The last couple of years following the war have seen veritable revolution in scholarly publications that have increased knowledge and understanding of the social forces that caused the war. The difficulty is that present interventions, like the past, seem to be episodic or intermittent, proceeding without systematically drawing insights from the new knowledge. My own research suggests that psychosocial development is the institutional core of making lasting change in the underlying causes of the war. Investing in one sector (economic) over the other (social) leads to repercussions in the form of the increase in criminality and crimes as is occurring in Liberia today. The seeming lopsided focus on economic development at the expense of psychosocial development, points to the fact that the government has yet to marshal the burgeoning new knowledge to support its policy making. It is time now to balance the scales of policy making to ensure that policy makers are responsible in their allocation of our resources toward interventions that will make the greatest impact on societal problems.
Building Functioning Social Protection Systems
The civil war damaged the infrastructure, ethnic hatred surged, and citizens’ trust in the government weakened, as did their trust in one another. National security was also a casualty of these downward trends. The war placed the country on a powerful path toward the disintegration of the nation. It is not an overblown threat to think that the growing news that crimes are wearing down confidence in the economy and governance capacity of the Johnson-Sirleaf administration. Could it be that citizens are disaffected by what they perceive as the slow pace of change, however unrealistic, that it has impelled some to respond by involvements in criminal acts? If you have a society that is toxic, chaotic, basic needs unmet, and people are divided along ethnic lines, I believe that it is a safe haven for criminality. When government fails to make an intentional and conscious efforts to resolve the psychosocial needs of its citizens, which are bedrocks of opportunities for upward mobility - that is where criminality breeds.
Social protections are designed to serve those citizens for whom the usual social provisions have failed. In Liberia, it is clear that the number of citizens that lack basic social provisions and opportunities for change in their conditions constitute the majority. The public sector has to provide services that strengthen citizens’ capacity and abilities to meet their basic needs, to supplement the care that they are able to access through personal initiative or substitute care they are unable to obtain through personal initiative. I come from the school of thought that social policy plays a critical role in promoting the adjustments of citizens and bringing about cohesion. Indeed, there is absolutely no contradiction in subscribing to economic competitiveness, while at the same time ensuring that social risks are averted including sickness, old age, disability, etc.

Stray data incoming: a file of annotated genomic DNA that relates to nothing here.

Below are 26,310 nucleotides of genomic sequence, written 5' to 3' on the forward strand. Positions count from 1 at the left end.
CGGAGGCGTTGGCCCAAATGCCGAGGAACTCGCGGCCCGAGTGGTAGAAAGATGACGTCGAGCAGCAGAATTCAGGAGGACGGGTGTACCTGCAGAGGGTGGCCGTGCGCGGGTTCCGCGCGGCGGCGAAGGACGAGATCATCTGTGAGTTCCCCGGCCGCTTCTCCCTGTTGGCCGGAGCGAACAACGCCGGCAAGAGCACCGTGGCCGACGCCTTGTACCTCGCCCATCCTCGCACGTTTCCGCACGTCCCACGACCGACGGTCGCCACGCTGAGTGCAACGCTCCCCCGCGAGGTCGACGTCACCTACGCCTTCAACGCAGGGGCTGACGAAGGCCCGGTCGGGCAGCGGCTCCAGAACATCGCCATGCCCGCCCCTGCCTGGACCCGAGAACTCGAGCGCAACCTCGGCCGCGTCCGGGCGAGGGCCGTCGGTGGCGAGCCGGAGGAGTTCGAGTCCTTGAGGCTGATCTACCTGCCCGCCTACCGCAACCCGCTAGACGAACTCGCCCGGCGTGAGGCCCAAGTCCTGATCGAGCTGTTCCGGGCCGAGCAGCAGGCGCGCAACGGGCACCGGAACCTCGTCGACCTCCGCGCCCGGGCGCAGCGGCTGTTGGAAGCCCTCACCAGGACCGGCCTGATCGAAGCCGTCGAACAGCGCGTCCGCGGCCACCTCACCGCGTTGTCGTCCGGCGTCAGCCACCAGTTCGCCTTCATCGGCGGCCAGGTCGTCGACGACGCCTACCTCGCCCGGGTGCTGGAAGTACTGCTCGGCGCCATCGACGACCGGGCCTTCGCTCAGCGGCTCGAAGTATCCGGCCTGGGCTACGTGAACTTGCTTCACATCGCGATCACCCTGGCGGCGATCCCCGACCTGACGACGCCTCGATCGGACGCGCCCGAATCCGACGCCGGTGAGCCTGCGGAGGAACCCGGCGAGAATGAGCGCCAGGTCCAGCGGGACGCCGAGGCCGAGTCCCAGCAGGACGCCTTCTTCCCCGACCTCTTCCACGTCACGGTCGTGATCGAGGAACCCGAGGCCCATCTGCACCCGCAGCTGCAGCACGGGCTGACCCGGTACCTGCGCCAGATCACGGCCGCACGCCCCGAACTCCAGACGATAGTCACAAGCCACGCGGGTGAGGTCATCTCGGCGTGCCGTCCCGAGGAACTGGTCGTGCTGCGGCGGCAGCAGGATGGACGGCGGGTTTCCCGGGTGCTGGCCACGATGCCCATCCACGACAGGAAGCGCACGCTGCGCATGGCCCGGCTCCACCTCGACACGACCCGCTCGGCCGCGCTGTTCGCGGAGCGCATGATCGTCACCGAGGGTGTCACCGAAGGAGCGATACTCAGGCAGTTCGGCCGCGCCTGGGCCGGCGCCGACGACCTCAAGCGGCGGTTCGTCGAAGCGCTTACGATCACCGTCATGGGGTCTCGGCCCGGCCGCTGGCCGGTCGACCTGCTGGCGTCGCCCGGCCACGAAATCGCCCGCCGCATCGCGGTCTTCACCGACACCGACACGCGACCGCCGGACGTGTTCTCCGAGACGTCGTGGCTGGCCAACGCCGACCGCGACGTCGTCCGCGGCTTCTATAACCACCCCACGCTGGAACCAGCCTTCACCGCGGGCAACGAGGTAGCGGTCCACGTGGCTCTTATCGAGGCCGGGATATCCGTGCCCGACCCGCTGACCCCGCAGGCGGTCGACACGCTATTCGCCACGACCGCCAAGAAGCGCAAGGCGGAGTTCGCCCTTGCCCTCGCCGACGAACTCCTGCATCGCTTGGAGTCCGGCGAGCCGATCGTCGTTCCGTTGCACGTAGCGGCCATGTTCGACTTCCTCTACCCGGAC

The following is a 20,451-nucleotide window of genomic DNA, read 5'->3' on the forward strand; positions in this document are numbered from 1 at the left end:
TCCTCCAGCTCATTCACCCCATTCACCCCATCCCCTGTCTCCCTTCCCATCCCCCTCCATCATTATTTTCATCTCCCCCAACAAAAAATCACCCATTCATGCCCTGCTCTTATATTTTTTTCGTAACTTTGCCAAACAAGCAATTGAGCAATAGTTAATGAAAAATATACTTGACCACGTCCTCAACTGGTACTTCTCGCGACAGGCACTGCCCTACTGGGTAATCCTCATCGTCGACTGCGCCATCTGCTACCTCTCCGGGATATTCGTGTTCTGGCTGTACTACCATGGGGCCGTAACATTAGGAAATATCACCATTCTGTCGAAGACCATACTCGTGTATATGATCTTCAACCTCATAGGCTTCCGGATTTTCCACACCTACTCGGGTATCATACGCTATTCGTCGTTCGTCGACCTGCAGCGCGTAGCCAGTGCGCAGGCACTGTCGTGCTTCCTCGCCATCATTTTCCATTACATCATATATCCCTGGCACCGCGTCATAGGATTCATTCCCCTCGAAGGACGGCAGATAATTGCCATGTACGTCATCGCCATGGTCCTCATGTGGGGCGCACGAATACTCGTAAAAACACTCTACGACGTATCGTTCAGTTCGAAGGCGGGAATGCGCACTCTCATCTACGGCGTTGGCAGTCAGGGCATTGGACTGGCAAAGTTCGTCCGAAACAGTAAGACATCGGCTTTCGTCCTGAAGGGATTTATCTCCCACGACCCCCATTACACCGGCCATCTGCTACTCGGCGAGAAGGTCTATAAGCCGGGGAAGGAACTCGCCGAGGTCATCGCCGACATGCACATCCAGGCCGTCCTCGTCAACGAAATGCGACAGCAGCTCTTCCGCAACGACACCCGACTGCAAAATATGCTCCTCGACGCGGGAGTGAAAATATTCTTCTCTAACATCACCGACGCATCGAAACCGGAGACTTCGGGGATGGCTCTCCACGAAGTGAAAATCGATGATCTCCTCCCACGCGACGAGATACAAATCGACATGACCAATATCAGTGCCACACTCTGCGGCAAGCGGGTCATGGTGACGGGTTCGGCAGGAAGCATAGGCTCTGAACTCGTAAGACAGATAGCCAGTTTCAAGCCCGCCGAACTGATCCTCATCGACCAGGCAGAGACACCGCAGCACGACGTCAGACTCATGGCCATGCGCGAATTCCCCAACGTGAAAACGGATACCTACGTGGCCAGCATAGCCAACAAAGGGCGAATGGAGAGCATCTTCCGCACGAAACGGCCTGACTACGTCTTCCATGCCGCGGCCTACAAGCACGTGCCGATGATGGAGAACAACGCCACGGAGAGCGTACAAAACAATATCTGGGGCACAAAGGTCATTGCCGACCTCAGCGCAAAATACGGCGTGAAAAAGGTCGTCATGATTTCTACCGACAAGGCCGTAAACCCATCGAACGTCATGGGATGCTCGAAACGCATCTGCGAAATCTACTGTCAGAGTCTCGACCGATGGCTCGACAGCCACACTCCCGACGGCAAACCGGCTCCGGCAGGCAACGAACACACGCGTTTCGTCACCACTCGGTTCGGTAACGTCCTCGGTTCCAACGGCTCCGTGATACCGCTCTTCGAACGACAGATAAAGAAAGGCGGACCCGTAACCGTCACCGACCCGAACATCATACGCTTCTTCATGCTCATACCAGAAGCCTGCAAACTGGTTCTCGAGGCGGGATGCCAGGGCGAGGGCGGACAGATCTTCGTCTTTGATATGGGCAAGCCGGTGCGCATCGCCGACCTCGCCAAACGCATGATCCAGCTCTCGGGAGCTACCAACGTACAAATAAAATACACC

The Hallmarks of Successful Social Policy
Successful social policy is one that achieves and maintains change both in people’s worldview and their personal outlook. To fully restore Liberian society to place where the scars of the war are healed, interventions will have to occur at least at three levels, involving the public, private, and civic sectors individually or collaboratively. Three forms of damage have been done to the Liberian psyche which must form the core of social policy. Understanding the nature of and categorizing how people were affected by the war, and the barriers specific categories of citizens, face in accessing mainstream society is crucial to designing interventions to meet their needs: formal, informal, or otherwise. Too often, the development of social policy does not distinguish between different groups. People are lumped together, which contributes to less than optimal solutions. We often hear about the economic reintegration of ex-combatants as an antidote to growing social problem, but hopefully, proponents are aware that there are more to social problems than jobs programs and a few feel good projects. There are those who also call for arming the current police and military recruits, forgetting that the first step is to clinically and culturally determine if these individuals who themselves either perpetrated or suffered violence, need assessment of their readiness to carry loaded guns.
Understanding the Nature of Damage Caused by
What follows are my unscientific categories of the damage inflicted by the war on the Liberian people. There is absolutely no science behind these descriptions. They are based on mere informal conversations with people who experienced the war as well as my understanding of the post-conflict society landscape and some of the best practices used to guide intervention in these circumstances. I describe the potential damage without suggesting specific solutions because interventions to mitigate psychosocial problems are profoundly influenced by a combination of factors: age, ethnicity, social class, religion, the nature and pattern of the person’s displacement during the war, gender, and other family dynamics that I am unaware of. These factors influence how each person or group relate to the person facilitating or providing the intervention and/or respond to treatment.
Damage 1: It involved individuals
who were direct targets of the perpetrators of the war.
It will be critical to address the emotional wounds
that they experienced. Some may have been raped, maimed,
their properties seized, their relatives wounded or
killed in their presence – all these left scars
that will just not disappear without some conscious